The next round of talks between Greece and The former Yugoslav Republic of Macedonia in the dispute over the latter’s name is expected within two months, a United Nations envoy today said after a meeting with representatives of both sides to lay out a new proposal.
“I am very hopeful that both sides will find positive ingredients in this proposal and hopefully it can pave the way for serious discussions and hopefully a solution,” Matthew Nimetz, the Secretary-General's Personal Envoy, told journalists today in New York.
Without giving any details, Mr. Nimetz said that the new proposal is “concrete” and refined based on the issues, objections and problems both sides presented last time.
“Hopefully we get a little closer to some solution here,” he added, noting that he hopes both sides really study the new formulation and focus on a solution.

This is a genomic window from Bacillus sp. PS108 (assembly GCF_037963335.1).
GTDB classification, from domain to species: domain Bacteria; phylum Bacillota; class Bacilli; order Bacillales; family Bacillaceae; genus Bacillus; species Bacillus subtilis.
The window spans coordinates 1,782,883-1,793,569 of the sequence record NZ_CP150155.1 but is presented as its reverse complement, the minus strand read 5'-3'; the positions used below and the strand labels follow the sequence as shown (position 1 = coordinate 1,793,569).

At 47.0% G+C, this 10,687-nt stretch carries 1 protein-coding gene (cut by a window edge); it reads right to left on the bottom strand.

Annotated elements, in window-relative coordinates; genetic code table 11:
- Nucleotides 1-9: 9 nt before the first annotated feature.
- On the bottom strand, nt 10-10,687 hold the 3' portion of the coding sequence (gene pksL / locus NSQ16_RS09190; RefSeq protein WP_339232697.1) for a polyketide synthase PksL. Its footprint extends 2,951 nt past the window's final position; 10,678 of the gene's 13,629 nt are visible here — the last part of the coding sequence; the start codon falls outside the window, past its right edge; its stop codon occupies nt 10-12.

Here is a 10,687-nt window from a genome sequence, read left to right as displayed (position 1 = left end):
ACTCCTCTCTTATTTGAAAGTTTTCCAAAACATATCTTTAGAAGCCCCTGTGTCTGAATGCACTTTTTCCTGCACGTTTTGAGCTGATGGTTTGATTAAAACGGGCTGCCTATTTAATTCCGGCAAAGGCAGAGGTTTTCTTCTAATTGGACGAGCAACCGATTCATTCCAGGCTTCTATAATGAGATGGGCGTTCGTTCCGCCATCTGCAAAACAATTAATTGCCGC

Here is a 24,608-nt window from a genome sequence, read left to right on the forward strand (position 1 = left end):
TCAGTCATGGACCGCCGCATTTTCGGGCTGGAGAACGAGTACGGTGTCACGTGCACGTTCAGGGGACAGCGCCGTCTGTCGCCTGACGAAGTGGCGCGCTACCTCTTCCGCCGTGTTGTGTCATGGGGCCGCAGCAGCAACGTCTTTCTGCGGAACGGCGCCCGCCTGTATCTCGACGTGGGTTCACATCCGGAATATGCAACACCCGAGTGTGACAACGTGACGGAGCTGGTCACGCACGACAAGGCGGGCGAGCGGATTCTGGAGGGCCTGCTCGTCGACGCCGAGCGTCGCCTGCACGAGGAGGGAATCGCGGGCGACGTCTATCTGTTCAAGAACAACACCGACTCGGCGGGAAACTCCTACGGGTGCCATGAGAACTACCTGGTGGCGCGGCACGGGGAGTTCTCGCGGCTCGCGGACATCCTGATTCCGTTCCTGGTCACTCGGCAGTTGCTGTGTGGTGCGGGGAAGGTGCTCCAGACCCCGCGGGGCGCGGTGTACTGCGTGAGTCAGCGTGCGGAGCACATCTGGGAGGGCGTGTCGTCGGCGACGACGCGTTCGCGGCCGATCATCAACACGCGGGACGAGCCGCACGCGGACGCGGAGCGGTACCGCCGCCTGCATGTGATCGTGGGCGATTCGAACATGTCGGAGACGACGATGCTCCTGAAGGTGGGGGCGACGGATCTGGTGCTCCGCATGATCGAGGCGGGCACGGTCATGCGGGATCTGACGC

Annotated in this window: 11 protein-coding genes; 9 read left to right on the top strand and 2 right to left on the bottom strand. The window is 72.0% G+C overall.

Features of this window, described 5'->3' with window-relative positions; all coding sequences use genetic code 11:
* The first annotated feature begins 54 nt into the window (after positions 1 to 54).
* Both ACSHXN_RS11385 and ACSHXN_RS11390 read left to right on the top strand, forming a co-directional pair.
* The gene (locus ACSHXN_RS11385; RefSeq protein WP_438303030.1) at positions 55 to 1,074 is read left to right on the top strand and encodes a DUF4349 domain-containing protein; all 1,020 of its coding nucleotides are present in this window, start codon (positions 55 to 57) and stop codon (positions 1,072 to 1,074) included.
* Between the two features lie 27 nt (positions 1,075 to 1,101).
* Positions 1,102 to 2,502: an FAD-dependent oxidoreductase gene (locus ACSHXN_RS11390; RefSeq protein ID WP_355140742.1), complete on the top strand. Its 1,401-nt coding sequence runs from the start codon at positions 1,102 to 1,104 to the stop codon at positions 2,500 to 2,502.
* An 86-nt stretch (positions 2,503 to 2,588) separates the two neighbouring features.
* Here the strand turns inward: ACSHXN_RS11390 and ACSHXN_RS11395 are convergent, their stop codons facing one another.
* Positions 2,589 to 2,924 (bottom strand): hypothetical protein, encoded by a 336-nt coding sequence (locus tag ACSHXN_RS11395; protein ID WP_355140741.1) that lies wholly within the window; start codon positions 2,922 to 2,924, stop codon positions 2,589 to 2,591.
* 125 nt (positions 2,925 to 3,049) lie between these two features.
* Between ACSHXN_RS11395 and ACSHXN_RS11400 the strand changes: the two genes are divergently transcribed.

Mr. Nimetz is at the UN Headquarters to hold meetings with representatives from Athens and Skopje, but stressed that “intensive talks” and “frequent conversations” have continued with both sides in person and by telephone.
The most recent UN-brokered talks on the name dispute were in New York at the end of January 2013. In reference to a timeframe for the next round, Mr. Nimetz told journalists that “we should be talking within the next two months.”
He noted that many countries in Europe and the United States are interested in talks.
“It is a very important regional issue. It is a very important European issue, it has ramifications, and there is a lot of interest,” Mr. Nimetz said at the stakeout.
Since 1999, Mr. Nimetz has been holding talks with the two sides and proposed compromise names in his capacity as the Secretary-General’s Personal Envoy for the talks.
His efforts are in line with a UN-brokered interim accord reached in 1995 which details the differences between the two over the name of The former Yugoslav Republic of Macedonia, and obliges both Athens and Skopje to continue negotiations under the auspices of the Secretary-General to try to reach an agreement.